A large-scale trial to help entrench micromobility last-mile delivery services in Australian cities is on track to begin in Sydney in October.
The three-month trial will aim to identify obstacles to widespread adoption of e-bike last-mile delivery services in Australia and set benchmarks that encourage the changes needed to foster the sector, according to pilot coordinator and experienced courier industry member Patrick Ibrahim.
“It will be an exercise in research and analytics into the feasibility of ongoing business models for last-mile deliveries,” according to Patrick, who is the CEO of parcelrun, a Sydney-based micromobility courier delivery business launched in February.
“The pilot will help establish benchmarks and frameworks that are specific to Australia, so we no longer have to refer to international data we’ve relied on so far.
“We are famous in Australia for saying ‘it doesn’t work here, we’re different’.”
He said parcelrun is well advanced in its discussions with several potential partners – including e-cargo bike and light electric vehicle manufacturers and distributors, e-bike share and subscription providers, and logistics companies – to conduct the trial.
It is also working closely with City of Sydney council for the pilot, which is proposed to occur within a roughly 5km radius of the city’s CBD, from The Rocks to Redfern and across to Glebe.
Earlier this month, the trial organisers signed a memorandum of understanding with Transport for NSW to utilise the State department’s freight hub in the city, and it has the backing of cycling advocacy groups We Ride Australia and Bicycle NSW.
“As part of the pilot’s research focus, we’re talking with the Institute of Transport and Logisistics at Sydney University to hopefully get them to conduct all the research and analytics once we gather the data,” Patrick said.
“Having the institute on board will give the research and analytics legitimacy to push for positive legislation and investment that will assist the sector.”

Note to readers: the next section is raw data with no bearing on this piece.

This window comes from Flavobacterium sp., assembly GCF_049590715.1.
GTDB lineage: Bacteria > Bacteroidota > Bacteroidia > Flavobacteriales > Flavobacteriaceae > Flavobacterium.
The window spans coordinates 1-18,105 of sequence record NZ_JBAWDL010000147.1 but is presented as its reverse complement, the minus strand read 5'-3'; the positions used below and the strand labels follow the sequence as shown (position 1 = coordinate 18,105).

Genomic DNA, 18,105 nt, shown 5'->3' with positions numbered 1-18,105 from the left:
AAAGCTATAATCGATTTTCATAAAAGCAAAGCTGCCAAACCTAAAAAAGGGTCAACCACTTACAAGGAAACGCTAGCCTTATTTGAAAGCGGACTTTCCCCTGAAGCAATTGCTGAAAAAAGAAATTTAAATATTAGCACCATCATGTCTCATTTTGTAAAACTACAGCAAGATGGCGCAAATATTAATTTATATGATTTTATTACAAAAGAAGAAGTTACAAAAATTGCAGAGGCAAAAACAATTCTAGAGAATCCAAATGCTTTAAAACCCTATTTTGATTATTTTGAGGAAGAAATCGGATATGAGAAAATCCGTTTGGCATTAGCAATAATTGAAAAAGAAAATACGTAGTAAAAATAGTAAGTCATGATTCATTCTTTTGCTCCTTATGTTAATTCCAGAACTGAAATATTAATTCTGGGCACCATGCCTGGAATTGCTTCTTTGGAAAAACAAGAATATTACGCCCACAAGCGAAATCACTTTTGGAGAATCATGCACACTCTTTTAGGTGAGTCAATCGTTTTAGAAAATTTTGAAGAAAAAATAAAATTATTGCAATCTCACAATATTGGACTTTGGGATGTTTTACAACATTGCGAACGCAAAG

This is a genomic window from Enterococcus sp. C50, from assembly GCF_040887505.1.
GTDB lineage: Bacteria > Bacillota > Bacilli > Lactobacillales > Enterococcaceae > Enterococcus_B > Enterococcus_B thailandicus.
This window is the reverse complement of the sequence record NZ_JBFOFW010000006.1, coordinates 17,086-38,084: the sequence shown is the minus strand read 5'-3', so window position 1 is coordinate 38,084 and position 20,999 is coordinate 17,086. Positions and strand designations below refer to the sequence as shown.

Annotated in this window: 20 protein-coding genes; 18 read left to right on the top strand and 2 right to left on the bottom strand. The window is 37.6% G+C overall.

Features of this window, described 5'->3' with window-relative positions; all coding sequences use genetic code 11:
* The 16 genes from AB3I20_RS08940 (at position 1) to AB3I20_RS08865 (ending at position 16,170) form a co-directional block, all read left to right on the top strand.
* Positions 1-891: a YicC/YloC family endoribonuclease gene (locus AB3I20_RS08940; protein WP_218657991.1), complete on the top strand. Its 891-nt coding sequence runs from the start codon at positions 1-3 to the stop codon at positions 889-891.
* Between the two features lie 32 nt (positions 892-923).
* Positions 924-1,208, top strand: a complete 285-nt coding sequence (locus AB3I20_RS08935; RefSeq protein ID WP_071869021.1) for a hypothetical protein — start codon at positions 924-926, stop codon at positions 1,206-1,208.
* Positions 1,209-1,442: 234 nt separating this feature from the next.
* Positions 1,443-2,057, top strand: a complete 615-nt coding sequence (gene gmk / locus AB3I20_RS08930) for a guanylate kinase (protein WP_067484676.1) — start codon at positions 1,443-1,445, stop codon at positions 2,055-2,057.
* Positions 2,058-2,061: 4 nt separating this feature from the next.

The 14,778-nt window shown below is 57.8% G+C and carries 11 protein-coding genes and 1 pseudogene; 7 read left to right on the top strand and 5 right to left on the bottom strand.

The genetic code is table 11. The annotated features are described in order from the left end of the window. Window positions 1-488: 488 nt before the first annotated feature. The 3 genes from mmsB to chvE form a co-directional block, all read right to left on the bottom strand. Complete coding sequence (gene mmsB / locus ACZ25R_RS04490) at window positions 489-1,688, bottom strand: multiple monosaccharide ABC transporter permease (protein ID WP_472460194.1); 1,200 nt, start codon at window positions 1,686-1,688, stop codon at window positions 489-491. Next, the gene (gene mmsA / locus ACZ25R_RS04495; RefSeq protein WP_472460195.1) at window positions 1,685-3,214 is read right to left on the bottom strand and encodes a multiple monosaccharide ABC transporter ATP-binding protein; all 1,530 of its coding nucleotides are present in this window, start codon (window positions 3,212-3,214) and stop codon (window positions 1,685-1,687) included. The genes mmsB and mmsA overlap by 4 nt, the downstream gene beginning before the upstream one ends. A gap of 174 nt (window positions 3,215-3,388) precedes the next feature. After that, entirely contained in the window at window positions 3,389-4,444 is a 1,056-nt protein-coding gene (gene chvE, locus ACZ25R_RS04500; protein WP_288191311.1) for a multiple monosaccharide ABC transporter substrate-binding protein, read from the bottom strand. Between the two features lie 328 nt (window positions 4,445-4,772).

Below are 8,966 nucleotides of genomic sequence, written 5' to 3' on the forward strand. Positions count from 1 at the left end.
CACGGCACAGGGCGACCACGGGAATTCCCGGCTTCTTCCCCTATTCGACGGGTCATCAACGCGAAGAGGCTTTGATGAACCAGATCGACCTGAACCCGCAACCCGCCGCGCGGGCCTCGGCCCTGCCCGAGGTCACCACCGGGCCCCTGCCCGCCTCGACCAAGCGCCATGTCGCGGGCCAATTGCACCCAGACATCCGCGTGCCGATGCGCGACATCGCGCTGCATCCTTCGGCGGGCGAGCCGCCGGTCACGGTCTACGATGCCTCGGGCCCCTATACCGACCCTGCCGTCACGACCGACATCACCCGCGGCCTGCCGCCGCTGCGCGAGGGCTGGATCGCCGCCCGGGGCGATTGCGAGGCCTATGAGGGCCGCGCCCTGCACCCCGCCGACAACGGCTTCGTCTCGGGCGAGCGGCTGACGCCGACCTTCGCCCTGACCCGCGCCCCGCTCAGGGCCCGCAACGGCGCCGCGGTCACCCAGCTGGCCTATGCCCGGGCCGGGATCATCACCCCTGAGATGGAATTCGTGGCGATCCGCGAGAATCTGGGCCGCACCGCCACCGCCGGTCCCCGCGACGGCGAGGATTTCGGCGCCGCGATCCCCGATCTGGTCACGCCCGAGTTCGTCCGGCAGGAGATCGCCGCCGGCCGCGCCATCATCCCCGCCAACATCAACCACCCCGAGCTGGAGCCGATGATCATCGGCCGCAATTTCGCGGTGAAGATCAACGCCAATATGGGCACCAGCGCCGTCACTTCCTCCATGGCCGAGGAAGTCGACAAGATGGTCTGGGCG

He said the pilot will have a high level of transparency, for further legitimacy, including a website specifically for the trial that will enable people to view the number of parcels delivered, total distances covered by the courier services and the level of emission reductions achieved by shifting deliveries away from vans and trucks.
“The site will enable people to feel engaged and involved in the pilot and it will showcase how transparent we are being across the board,” Patrick said.
The project coordinators were also adamant the pilot should be held in the months leading up to Christmas.
“We want it to be in the busiest time of the year, when all freight and courier companies struggle to get freight to customers’ doors. We don’t want there to be any opportunity for people to brush off the data and say the outcomes were gained during quieter periods,” he said.
The pilot partners look set to include a number of major retailers who have participated in similar trials overseas and are keen to direct their to patronage to the Sydney trial to show how last-mile micromobility can work in Australia.
“Everyone involved has been very optimistic and encouraging about it and has been very open in discussions. We all want to see this succeed and be able assess the data,” he said.
“We looking for six to eight pilot partners in total, and each will bring something different to the pilot.”
30 Years of Logistics Experience
parcelrun is a collaboration of several partners with a total of more than 30 years’ experience in the last-mile delivery and logistics and sectors.
While its main activity since inception has been e-bike battery replacement services, it was established to ultimately move into micromobility last-mile delivery.
It aims to go beyond existing e-bike courier services in Australia to become a genuine replacement for van deliveries, complete with a network of micro hubs for freight delivery and collection, and full digital integration through platforms such as Shippit.
Patrick said parcelrun does not intend to profit from the trial and will instead forward the parcel delivery fees – beyond its own costs – to the trial partners making the deliveries.
“Our goal is just testing the feasibility of these services,” he said.
“The change is inevitable. The vehicles and other hardware that have come online during the past five years make this feasible, and 40% of consumers are asking for more sustainable products and more sustainable ways of doing business.
“Micromobility for last-mile deliveries are also in line with State and Federal government goals for emission reduction, and the City of Sydney’s cycling plan and electrification action plan.
“But while we’re seeing last-mile delivery success stories coming out of Europe and the UK, Sydney and Melbourne haven’t really acted to get on board.
“Places like in New Hampshire, in New York, have allocated loading zones specifically for cargo bike deliveries, whereas Sydney and Melbourne hasn’t shown the same level of support.
“It’s about time we in Australia start putting real frameworks and processes in place to achieve similar success.”